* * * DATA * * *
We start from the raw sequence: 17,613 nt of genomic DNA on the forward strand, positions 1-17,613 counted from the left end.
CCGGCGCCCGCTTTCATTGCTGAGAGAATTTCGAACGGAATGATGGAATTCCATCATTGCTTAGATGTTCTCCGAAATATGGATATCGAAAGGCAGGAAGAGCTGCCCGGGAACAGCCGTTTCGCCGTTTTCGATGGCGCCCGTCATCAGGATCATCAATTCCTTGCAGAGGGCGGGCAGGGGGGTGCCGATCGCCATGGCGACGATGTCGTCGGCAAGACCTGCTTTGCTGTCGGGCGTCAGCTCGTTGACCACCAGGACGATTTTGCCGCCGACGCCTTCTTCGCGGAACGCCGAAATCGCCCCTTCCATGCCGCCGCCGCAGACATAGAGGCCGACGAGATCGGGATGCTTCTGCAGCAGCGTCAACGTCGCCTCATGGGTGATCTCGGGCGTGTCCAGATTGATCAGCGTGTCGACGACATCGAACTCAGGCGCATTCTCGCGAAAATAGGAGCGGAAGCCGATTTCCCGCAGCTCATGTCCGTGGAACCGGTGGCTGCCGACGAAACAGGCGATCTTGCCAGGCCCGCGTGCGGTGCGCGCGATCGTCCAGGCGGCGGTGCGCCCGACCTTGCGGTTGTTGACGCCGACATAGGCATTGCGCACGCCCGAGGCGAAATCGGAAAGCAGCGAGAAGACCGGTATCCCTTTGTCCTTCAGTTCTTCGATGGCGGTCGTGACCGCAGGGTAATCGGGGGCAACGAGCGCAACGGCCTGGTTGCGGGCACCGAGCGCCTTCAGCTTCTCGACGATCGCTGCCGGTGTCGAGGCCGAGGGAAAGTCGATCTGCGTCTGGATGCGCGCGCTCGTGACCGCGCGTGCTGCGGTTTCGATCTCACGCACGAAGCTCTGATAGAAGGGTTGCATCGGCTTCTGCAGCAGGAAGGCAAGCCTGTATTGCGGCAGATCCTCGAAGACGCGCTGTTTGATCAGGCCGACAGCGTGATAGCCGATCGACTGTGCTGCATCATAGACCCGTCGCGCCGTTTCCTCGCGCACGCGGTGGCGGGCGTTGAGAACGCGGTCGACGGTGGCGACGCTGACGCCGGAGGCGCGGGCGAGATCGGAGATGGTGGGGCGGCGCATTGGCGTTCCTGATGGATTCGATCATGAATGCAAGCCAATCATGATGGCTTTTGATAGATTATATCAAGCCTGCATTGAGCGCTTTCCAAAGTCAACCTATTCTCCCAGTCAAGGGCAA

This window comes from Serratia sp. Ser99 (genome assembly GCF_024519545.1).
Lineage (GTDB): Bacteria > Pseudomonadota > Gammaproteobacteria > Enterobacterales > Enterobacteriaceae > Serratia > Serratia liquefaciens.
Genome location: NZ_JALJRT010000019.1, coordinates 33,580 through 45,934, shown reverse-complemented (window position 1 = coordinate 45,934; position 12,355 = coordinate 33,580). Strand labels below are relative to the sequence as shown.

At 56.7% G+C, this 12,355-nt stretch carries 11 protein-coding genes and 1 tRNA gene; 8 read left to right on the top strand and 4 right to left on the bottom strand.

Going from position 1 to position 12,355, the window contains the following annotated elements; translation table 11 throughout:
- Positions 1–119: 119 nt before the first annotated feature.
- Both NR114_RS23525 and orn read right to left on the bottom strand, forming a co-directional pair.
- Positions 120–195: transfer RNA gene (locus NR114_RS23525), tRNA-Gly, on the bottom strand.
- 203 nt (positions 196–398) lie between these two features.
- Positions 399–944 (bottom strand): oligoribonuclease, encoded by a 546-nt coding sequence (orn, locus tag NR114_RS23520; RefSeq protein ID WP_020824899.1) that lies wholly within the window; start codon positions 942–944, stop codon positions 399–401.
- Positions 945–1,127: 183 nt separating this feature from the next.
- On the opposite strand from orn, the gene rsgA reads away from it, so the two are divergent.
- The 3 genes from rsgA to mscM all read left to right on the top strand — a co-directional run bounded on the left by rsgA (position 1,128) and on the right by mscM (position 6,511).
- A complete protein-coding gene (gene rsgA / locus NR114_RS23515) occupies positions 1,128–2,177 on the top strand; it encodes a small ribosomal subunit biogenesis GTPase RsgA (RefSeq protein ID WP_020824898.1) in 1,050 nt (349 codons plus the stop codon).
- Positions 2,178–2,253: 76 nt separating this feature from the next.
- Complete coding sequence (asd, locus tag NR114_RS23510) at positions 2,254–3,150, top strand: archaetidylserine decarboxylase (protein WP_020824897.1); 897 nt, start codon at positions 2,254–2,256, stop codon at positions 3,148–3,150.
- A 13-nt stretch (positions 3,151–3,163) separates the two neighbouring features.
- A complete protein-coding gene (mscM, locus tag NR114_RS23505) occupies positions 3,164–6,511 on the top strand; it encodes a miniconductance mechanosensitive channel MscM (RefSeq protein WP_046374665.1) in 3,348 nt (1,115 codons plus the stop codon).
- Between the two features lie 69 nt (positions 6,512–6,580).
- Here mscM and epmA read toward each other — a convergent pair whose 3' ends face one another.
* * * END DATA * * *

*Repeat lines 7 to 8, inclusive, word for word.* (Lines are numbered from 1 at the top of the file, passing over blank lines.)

Going from position 1 to position 12,355, the window contains the following annotated elements; translation table 11 throughout:
- Positions 1–119: 119 nt before the first annotated feature.